What are the Infectious Diseases Society of America (IDSA) guidelines for chest radiology in the diagnosis of viral pneumonia?

Updated: Mar 24, 2021
  • Author: Zab Mosenifar, MD, FACP, FCCP; Chief Editor: John J Oppenheimer, MD  more...
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Answer

No firm guidelines exist for when to obtain a chest radiograph in patients to aid in diagnosing lower respiratory tract infection. Chest pain, dyspnea, and productive cough are some of the indications used by clinicians.

The Infectious Diseases Society of America recommends chest radiography to confirm infiltrates when pneumonia is suspected for the following reasons: the severity of disease may be revealed, detection of pneumonia may not be possible on purely clinical grounds, and antibiotics are not useful for treatment of bronchitis. It is recommended that a chest radiograph be obtained in patients with suspected pneumonia, both to find complications, such as pleural effusions, and to discourage the use of antibiotics in healthy patients with bronchitis rather than pneumonia.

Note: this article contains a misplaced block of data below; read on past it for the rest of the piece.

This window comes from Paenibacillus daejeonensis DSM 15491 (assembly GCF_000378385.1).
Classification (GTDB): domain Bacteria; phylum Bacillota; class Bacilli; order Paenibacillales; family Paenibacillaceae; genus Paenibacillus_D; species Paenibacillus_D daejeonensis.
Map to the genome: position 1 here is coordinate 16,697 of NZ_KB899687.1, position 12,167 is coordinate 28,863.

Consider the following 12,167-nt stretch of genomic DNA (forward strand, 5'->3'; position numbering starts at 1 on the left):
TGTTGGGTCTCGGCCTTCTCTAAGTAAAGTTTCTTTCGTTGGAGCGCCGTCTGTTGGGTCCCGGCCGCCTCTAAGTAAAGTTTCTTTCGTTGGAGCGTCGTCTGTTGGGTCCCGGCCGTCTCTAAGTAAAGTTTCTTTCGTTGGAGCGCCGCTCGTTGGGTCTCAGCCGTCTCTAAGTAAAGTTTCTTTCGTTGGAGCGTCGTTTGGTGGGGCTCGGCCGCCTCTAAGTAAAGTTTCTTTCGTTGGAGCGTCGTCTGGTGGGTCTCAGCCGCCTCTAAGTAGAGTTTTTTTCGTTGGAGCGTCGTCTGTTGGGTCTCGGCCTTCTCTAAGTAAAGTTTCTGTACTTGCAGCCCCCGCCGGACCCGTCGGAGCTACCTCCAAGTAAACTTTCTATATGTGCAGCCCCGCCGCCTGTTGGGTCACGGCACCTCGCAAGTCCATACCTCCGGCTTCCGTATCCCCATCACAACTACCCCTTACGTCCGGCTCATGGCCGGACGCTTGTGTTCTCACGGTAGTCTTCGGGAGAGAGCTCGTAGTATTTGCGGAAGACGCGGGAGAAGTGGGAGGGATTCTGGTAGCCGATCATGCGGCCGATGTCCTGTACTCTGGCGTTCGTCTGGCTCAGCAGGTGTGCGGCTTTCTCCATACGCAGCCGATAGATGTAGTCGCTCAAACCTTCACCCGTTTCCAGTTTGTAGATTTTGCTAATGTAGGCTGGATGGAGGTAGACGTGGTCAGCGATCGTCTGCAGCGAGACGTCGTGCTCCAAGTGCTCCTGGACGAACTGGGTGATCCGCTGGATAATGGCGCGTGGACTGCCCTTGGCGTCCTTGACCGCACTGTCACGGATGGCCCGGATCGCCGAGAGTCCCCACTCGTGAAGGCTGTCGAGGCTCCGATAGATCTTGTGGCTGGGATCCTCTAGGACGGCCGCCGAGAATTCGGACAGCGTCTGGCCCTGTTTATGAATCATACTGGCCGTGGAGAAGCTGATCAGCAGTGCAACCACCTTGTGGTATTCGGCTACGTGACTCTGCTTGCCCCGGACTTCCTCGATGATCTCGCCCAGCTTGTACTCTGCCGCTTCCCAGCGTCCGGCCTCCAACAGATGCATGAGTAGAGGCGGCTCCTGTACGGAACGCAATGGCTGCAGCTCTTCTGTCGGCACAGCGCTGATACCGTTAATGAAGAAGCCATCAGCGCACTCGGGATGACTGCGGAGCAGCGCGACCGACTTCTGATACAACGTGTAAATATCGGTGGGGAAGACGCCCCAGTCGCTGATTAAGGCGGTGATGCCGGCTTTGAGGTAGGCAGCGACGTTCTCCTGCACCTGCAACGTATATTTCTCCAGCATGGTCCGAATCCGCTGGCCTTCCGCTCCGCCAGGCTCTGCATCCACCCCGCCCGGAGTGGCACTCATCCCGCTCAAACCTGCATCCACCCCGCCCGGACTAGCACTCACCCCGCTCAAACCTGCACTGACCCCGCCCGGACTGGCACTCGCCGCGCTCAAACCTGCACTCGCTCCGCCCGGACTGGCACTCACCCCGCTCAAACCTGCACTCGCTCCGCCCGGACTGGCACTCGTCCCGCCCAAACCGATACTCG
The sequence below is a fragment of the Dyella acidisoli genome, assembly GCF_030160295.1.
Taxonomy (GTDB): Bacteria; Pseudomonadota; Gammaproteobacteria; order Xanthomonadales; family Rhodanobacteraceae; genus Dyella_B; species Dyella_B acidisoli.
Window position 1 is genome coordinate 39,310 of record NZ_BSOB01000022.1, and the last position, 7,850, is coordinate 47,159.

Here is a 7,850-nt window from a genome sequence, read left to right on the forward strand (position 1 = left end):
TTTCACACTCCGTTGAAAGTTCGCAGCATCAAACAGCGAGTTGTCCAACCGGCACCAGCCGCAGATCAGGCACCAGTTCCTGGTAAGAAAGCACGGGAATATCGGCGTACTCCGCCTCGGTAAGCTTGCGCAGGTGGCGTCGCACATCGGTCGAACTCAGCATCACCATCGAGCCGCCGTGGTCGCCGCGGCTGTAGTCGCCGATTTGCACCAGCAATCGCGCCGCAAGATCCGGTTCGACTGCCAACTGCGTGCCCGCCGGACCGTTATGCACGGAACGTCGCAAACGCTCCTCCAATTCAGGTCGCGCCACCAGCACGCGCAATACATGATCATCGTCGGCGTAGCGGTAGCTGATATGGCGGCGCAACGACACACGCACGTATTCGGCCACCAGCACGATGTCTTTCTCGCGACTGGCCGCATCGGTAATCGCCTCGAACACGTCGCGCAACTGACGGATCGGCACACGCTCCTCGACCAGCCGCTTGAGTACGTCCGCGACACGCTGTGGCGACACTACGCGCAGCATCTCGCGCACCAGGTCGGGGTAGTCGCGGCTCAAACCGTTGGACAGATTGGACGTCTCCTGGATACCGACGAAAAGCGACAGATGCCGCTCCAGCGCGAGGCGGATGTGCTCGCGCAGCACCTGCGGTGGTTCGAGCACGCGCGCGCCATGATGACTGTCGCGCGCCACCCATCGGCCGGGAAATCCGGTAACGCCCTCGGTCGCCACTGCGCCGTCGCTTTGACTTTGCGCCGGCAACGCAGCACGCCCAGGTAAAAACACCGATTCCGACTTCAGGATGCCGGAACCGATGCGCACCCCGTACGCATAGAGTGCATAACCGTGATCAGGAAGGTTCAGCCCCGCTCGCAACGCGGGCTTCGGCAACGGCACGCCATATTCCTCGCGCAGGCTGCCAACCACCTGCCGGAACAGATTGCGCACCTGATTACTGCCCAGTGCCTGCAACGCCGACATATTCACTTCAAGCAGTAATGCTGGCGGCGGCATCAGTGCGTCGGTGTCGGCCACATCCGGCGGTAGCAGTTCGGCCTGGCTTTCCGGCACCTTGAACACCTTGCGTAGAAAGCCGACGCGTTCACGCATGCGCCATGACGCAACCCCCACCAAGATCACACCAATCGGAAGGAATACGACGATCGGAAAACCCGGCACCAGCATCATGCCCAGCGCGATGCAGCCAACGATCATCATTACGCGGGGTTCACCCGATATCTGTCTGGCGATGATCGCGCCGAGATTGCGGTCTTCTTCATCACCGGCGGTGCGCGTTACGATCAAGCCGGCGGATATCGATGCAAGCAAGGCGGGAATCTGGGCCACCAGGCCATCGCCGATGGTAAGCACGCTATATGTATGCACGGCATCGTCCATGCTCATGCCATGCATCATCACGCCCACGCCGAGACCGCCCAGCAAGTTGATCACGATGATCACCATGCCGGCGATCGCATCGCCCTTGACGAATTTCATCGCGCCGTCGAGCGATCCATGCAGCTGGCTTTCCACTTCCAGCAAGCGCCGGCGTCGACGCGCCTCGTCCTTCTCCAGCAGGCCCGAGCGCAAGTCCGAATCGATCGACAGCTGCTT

Antibiotics are recommended for pneumonia, and a chest radiograph is necessary to make this diagnosis. Antibiotics have not been shown to be efficacious in bronchitis. The widespread use of antibiotics in inappropriate situations is leading to drug resistance and may explain the increases in death rates since 1979. Antibiotics can cause adverse drug reactions. Thus, antibiotics should be avoided when they are not needed. However, if an infiltrate is seen on a chest radiograph, it may be due to viral or bacterial disease or both. In the ED, differentiating the etiology may be impossible.


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